The membrane reactions of Pseudomonas putida S12 to environmental stress were investigated. Cells reacted to the addition of six different heavy metals with an increase in the ratio of trans to cis unsaturated fatty acids. A correlation among the increase in the trans/cis ratio, the toxic effects of the heavy metals, and nonspecific permeabilization of the cytoplasmic membrane, as indicated by an efflux of potassium ions, was measured. Cells previously adapted to toxic concentrations of toluene exhibited increased tolerance to all applied concentrations of zinc compared with nonadapted cells. Cells exposed to different temperatures grew optimally at 30(deg)C. The degree of saturation of the membrane fatty acids of these cells decreased with decreasing temperature. An increase in the trans/cis ratio of unsaturated fatty acids took place only at higher temperatures. Osmotic stress, expressed as reduced water activity, was obtained by using different types of solutes. Only in the presence of toxic concentrations of sodium chloride or sucrose did the trans/cis ratio increase. At no applied water activity a significant effect of glycerol on the trans/cis ratio was measured. When cells were exposed to different pHs, a distinct optimum cis/trans isomerase activity was measured at pHs between 4.0 and 5.0, whereas at higher or lower pHs no reaction occurred. This optimum coincided with a loss of viability between pH 4 and 5.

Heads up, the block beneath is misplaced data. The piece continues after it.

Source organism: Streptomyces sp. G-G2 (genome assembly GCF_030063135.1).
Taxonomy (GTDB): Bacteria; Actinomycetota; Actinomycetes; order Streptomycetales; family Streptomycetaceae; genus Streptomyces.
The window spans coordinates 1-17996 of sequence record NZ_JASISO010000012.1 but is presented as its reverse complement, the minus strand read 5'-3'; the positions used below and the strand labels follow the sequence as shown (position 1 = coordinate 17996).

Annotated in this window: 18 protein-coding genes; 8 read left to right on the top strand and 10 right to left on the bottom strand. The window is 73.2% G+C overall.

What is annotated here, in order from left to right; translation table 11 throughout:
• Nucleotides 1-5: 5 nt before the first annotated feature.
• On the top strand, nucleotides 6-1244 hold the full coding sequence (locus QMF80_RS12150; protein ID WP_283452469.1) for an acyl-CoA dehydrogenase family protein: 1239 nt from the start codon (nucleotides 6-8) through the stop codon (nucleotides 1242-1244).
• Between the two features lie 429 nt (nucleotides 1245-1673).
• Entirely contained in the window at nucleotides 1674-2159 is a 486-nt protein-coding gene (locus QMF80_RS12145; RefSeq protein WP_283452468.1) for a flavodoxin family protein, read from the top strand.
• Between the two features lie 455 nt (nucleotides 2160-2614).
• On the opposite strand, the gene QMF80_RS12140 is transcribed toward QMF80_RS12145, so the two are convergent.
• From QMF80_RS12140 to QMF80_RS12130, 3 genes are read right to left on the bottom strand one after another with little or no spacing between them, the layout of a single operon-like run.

|Journal||Applied and Environmental Microbiology|
|Publication status||Published - 1996|